Poorna Malavath was 13 years and 11 months old when she planted India’s tricolour flag on the top of the world’s highest mountain on May 25, 2014.

 

 

Malavath’s remarkable journey from a remote, backward Adivasi tribal village to the record books inspired filmmaker Rahul Bose to produce, direct and act in the biopic, which is simply titled "Poorna".

"A 13-year-old girl scaling Mount Everest was improbable in itself because here was a poor, uneducated girl from Telangana (state), which does not even have a mound, forget a mountain.

The director said he wanted to show the "sheer physical danger" that Malavath put herself through reaching the 8,848-metre summit in Nepal.

"But I also wanted to make the film which spotlights what it’s like to be a girl, uneducated, Adivasi, and poor. These are four big strikes against a person and to cross these are big hurdles," he added.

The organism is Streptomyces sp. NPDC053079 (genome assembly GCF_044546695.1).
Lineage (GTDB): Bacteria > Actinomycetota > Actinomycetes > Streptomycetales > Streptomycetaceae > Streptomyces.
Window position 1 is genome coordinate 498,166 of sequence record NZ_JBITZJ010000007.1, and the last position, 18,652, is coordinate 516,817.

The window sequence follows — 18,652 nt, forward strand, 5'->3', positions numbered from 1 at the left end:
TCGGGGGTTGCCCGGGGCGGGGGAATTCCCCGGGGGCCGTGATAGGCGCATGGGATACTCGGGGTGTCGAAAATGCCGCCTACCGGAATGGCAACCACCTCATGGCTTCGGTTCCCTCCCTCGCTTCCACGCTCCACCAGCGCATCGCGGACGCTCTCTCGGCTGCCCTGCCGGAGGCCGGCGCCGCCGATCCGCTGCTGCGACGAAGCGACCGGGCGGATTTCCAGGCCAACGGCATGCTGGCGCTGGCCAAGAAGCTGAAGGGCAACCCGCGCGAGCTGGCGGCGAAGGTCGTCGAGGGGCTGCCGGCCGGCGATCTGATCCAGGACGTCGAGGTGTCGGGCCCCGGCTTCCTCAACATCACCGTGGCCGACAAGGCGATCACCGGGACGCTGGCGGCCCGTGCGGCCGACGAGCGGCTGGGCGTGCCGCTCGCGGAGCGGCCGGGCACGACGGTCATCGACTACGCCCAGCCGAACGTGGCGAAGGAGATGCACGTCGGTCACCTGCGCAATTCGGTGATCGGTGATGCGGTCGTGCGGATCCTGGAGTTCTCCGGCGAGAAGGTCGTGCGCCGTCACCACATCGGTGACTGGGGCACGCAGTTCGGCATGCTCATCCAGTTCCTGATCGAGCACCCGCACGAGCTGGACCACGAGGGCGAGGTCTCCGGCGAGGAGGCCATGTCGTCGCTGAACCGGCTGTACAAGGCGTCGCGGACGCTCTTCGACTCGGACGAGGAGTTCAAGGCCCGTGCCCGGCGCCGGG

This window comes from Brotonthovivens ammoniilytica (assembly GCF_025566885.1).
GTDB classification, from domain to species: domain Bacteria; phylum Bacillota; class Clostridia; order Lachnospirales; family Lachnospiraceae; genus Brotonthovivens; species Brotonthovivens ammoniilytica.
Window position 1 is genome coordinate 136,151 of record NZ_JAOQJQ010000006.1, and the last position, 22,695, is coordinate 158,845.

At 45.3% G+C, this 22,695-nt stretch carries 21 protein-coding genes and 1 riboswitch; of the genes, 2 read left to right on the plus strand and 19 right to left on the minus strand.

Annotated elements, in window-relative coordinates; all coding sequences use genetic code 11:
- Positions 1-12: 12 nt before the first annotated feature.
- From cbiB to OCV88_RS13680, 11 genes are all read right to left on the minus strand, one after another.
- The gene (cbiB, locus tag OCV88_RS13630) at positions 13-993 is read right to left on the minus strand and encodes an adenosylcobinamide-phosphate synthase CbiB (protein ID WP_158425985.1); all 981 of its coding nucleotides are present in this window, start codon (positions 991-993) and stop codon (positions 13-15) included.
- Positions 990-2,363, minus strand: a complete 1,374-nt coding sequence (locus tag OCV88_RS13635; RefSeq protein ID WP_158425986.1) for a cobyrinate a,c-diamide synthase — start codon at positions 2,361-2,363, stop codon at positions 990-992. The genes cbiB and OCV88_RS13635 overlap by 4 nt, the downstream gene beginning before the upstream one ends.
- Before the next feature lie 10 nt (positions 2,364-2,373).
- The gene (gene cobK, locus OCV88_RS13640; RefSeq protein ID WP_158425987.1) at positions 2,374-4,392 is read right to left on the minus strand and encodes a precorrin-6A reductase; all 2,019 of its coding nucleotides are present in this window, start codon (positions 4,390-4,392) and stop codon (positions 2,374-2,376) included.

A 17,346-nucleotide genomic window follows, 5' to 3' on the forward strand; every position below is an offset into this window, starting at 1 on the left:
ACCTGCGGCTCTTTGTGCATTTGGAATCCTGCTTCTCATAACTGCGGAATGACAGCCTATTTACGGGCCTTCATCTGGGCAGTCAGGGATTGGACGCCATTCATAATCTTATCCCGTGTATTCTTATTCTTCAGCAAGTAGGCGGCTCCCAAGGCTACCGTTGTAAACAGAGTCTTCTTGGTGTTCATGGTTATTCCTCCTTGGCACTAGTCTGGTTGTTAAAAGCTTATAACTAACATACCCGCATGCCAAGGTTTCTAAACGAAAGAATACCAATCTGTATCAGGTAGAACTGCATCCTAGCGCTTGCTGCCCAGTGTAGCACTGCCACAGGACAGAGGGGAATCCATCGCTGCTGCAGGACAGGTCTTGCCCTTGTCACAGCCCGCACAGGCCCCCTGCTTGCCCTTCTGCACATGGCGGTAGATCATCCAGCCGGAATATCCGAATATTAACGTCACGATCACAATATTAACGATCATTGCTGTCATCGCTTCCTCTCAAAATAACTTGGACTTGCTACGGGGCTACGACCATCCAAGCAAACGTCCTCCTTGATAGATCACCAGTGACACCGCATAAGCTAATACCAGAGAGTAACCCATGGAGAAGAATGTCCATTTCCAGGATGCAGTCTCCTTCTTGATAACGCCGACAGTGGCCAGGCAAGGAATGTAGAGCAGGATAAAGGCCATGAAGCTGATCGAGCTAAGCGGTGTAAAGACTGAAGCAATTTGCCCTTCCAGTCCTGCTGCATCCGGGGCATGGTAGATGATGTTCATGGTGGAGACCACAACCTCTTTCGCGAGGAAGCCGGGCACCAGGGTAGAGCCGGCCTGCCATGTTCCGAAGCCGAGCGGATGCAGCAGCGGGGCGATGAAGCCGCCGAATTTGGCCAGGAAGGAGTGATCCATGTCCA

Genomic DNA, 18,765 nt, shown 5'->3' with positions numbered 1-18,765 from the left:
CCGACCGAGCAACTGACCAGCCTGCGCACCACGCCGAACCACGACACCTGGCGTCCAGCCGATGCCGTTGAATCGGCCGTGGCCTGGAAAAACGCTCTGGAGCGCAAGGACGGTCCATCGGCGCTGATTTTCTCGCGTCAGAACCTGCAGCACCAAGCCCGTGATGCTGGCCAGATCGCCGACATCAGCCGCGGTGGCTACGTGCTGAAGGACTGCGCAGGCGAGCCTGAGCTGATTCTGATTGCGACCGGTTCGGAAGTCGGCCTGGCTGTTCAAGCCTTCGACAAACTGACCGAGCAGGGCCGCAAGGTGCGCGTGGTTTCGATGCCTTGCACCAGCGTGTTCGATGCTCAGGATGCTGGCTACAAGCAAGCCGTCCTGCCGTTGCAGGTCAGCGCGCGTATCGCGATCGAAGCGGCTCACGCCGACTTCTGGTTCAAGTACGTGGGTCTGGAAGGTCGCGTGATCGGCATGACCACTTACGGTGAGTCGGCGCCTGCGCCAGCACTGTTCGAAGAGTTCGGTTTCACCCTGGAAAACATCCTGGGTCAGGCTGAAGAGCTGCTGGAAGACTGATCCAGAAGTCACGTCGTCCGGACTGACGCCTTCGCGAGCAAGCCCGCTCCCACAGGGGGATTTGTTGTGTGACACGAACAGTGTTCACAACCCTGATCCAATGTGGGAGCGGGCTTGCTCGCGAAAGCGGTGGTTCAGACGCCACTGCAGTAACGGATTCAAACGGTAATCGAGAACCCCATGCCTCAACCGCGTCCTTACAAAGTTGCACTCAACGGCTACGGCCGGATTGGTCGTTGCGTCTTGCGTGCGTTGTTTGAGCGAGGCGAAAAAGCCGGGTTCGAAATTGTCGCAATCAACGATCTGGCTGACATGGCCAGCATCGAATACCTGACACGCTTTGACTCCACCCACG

Malavath is the daughter of agricultural labourers. Her journey started when she was selected to be part of an extra-curricular rock climbing initiative for tribal schools, run by the state government, which was then part of Andhra Pradesh.

Bose plays R. S Praveen, who started the initiative, and became Malavath’s mentor. Praveen and the climbing instructor, who himself had summited Everest, arranged for Malavath and some other children to go to India’s mountainous north-eastern state of Darjeeling to improve their skills.

Praveen then decided he wanted to arrange for an Adivasi girl to attempt Everest to inspire tribal families about the potential of their children.

Malavath was chosen and summited along with a teenage Dalit boy called Sadhanapally Anand Kumar. Both were feted by the Indian media on their return.

"There is a line when Poorna says ‘girls can do anything’. I would say the message is never give up and that everyone can overcome their own Everest," said Bose.